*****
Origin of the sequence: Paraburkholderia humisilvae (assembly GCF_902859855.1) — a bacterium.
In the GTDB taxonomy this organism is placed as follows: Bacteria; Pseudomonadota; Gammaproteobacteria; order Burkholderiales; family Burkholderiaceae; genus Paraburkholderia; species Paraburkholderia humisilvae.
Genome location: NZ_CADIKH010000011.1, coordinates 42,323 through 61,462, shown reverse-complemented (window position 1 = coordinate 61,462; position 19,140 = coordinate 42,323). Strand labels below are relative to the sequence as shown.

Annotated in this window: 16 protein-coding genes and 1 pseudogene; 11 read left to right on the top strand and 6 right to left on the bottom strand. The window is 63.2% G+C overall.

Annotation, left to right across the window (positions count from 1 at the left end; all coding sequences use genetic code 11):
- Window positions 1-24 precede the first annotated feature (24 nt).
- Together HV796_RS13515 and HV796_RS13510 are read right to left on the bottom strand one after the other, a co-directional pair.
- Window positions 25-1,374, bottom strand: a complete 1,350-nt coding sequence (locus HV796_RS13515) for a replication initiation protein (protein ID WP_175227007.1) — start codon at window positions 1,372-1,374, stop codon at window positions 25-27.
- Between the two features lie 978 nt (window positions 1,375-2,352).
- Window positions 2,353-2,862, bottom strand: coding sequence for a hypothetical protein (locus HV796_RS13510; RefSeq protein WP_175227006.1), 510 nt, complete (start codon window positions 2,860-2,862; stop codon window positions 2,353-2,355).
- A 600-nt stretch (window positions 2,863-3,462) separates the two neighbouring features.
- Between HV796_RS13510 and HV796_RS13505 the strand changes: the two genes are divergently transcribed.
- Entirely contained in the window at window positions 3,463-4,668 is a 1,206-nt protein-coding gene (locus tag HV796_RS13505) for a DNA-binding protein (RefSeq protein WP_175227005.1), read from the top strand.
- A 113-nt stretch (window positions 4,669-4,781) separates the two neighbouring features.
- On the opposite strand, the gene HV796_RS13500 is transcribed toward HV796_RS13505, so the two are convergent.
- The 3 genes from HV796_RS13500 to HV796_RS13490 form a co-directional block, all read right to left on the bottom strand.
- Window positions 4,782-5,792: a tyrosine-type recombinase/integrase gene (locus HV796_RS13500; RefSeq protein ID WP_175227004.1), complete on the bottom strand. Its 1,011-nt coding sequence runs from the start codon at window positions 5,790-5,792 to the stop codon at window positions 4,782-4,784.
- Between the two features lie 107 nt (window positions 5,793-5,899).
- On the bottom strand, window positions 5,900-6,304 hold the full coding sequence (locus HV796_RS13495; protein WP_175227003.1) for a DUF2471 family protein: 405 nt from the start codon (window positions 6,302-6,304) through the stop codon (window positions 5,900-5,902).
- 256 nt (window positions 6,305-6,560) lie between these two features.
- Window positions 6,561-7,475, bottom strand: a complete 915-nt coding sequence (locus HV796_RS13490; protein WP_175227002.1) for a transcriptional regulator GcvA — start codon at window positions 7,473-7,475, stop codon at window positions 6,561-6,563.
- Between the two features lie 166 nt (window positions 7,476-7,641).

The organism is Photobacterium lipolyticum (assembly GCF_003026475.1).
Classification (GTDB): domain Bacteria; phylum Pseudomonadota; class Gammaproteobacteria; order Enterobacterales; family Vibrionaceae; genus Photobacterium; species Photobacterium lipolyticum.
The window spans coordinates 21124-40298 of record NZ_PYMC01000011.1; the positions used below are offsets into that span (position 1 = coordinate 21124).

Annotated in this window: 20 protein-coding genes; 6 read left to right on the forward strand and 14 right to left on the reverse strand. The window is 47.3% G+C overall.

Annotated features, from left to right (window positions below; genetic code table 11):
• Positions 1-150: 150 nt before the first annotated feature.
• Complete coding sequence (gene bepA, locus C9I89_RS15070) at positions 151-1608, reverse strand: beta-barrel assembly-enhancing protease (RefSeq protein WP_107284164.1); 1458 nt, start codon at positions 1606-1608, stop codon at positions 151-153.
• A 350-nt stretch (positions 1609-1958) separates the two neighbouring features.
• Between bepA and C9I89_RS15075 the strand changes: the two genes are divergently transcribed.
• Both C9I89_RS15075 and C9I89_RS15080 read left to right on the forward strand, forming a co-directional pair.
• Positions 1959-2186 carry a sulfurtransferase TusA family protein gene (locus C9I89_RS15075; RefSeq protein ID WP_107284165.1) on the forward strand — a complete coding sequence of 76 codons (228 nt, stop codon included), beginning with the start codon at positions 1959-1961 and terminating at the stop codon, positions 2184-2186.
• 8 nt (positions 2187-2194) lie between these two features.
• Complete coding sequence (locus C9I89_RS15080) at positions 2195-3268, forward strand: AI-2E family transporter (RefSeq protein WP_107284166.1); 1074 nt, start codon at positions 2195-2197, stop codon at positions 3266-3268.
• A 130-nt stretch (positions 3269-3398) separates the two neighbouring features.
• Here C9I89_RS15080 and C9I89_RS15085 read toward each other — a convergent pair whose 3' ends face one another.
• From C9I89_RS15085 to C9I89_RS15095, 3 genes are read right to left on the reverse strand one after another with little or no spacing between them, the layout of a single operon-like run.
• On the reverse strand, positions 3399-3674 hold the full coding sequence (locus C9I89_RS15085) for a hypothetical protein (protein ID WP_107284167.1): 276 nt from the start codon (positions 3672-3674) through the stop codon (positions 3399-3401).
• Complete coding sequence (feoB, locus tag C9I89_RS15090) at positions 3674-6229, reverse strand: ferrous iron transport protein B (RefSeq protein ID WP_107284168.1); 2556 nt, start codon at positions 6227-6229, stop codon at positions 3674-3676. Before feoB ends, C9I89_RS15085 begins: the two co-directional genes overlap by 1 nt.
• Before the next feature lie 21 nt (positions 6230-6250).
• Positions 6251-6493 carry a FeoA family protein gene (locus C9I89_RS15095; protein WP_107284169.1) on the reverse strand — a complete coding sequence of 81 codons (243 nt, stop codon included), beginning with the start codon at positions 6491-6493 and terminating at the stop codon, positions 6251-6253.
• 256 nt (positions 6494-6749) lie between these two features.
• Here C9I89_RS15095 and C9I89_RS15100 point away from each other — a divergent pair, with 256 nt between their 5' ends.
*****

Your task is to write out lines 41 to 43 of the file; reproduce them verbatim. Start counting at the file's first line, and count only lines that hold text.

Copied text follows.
• Before the next feature lie 21 nt (positions 6230-6250).
• Positions 6251-6493 carry a FeoA family protein gene (locus C9I89_RS15095; protein WP_107284169.1) on the reverse strand — a complete coding sequence of 81 codons (243 nt, stop codon included), beginning with the start codon at positions 6491-6493 and terminating at the stop codon, positions 6251-6253.
• 256 nt (positions 6494-6749) lie between these two features.